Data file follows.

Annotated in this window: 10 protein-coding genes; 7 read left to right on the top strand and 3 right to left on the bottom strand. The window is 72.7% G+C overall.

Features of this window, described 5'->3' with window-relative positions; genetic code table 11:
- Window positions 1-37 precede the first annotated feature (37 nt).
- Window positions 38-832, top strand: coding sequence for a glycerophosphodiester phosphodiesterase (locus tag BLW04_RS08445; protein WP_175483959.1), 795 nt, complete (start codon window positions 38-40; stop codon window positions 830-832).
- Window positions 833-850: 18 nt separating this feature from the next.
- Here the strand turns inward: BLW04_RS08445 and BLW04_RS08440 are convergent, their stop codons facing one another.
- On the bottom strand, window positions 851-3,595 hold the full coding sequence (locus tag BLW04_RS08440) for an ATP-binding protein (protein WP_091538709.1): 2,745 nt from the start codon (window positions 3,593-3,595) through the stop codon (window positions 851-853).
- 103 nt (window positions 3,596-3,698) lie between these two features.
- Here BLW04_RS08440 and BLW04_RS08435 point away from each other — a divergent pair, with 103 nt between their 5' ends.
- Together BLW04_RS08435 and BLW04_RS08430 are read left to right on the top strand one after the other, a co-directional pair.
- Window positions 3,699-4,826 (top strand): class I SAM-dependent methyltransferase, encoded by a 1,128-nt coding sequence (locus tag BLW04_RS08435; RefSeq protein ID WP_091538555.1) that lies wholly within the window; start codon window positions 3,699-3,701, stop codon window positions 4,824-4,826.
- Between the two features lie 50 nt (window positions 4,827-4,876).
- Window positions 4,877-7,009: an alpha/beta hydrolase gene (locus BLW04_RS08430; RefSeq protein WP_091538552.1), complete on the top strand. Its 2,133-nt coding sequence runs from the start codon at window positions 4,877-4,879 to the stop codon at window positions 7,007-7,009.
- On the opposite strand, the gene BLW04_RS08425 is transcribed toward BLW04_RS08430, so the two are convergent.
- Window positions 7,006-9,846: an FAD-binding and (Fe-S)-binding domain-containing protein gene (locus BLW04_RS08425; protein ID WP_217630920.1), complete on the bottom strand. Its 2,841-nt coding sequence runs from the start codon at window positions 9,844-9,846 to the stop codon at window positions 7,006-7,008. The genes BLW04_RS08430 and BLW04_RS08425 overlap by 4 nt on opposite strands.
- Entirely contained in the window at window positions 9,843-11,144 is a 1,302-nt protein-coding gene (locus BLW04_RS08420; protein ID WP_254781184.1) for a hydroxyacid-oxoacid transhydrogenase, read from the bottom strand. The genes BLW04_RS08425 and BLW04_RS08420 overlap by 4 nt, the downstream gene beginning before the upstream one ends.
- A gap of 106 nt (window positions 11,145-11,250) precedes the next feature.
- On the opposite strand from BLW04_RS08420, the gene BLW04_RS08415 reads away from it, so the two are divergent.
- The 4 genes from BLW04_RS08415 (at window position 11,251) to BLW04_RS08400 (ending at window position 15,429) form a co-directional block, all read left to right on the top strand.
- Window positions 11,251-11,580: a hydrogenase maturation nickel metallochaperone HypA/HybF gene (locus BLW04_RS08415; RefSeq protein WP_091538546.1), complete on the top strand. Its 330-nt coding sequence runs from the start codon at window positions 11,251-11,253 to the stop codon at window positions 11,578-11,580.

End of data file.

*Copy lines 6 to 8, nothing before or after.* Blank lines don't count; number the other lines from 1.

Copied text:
- Here the strand turns inward: BLW04_RS08445 and BLW04_RS08440 are convergent, their stop codons facing one another.
- On the bottom strand, window positions 851-3,595 hold the full coding sequence (locus tag BLW04_RS08440) for an ATP-binding protein (protein WP_091538709.1): 2,745 nt from the start codon (window positions 3,593-3,595) through the stop codon (window positions 851-853).
- 103 nt (window positions 3,596-3,698) lie between these two features.